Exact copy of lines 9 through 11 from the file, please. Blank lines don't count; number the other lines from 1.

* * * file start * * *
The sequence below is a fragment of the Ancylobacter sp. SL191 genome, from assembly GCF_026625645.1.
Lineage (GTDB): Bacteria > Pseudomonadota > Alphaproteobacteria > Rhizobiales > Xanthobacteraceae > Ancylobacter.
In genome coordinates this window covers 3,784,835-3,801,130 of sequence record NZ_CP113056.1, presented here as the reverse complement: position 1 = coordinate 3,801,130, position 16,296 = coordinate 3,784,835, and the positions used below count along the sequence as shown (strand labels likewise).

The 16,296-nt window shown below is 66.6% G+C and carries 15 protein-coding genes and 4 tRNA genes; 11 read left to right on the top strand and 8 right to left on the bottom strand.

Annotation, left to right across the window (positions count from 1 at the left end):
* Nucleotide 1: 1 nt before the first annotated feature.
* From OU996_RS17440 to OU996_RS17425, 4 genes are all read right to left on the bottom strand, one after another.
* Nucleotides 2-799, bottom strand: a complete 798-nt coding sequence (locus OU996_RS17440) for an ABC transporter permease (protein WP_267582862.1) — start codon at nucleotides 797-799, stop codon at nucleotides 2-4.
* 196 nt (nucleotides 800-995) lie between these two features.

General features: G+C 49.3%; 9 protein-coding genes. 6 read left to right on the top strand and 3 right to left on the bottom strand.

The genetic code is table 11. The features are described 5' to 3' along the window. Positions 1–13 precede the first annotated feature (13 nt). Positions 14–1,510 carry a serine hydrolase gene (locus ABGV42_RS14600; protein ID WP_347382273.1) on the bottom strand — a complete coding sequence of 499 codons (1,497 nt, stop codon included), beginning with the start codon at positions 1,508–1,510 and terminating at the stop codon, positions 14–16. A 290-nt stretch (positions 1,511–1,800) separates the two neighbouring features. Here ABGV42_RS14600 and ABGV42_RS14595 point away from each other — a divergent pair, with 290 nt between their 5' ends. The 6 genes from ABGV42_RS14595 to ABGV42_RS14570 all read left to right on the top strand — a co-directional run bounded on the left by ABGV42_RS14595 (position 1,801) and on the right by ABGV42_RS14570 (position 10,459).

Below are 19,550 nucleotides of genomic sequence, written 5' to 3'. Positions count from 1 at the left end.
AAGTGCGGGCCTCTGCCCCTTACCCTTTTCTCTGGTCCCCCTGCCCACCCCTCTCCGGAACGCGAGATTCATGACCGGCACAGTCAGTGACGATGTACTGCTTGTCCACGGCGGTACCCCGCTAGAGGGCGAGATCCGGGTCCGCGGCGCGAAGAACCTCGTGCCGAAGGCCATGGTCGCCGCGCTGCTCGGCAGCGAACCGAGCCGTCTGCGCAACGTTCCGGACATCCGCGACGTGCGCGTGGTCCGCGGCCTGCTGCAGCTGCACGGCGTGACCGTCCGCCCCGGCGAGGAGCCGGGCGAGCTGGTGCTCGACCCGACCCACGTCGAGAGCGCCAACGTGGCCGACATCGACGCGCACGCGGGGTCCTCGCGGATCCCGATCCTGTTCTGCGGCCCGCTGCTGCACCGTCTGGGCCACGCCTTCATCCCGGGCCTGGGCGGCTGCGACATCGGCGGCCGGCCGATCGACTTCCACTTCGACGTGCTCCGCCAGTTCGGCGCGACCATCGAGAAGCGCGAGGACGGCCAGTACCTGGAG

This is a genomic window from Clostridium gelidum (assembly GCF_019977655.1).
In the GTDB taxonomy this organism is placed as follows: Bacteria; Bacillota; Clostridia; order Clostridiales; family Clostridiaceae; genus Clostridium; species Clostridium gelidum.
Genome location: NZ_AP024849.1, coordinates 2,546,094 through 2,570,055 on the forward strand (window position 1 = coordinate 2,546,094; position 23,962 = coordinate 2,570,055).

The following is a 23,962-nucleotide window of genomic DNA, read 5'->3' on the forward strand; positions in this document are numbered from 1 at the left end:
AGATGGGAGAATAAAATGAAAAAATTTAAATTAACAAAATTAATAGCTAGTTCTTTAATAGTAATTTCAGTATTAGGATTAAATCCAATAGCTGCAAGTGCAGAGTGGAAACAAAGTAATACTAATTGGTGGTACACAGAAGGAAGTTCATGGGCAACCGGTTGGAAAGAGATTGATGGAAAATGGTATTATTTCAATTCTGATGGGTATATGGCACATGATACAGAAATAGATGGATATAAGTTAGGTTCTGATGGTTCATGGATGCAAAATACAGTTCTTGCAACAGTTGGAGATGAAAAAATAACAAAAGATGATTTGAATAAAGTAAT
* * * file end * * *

* 196 nt (nucleotides 800-995) lie between these two features.

General features: G+C 49.3%; 9 protein-coding genes. 6 read left to right on the top strand and 3 right to left on the bottom strand.

The genetic code is table 11. The features are described 5' to 3' along the window. Positions 1–13 precede the first annotated feature (13 nt). Positions 14–1,510 carry a serine hydrolase gene (locus ABGV42_RS14600; protein ID WP_347382273.1) on the bottom strand — a complete coding sequence of 499 codons (1,497 nt, stop codon included), beginning with the start codon at positions 1,508–1,510 and terminating at the stop codon, positions 14–16. A 290-nt stretch (positions 1,511–1,800) separates the two neighbouring features. Here ABGV42_RS14600 and ABGV42_RS14595 point away from each other — a divergent pair, with 290 nt between their 5' ends. The 6 genes from ABGV42_RS14595 to ABGV42_RS14570 all read left to right on the top strand — a co-directional run bounded on the left by ABGV42_RS14595 (position 1,801) and on the right by ABGV42_RS14570 (position 10,459).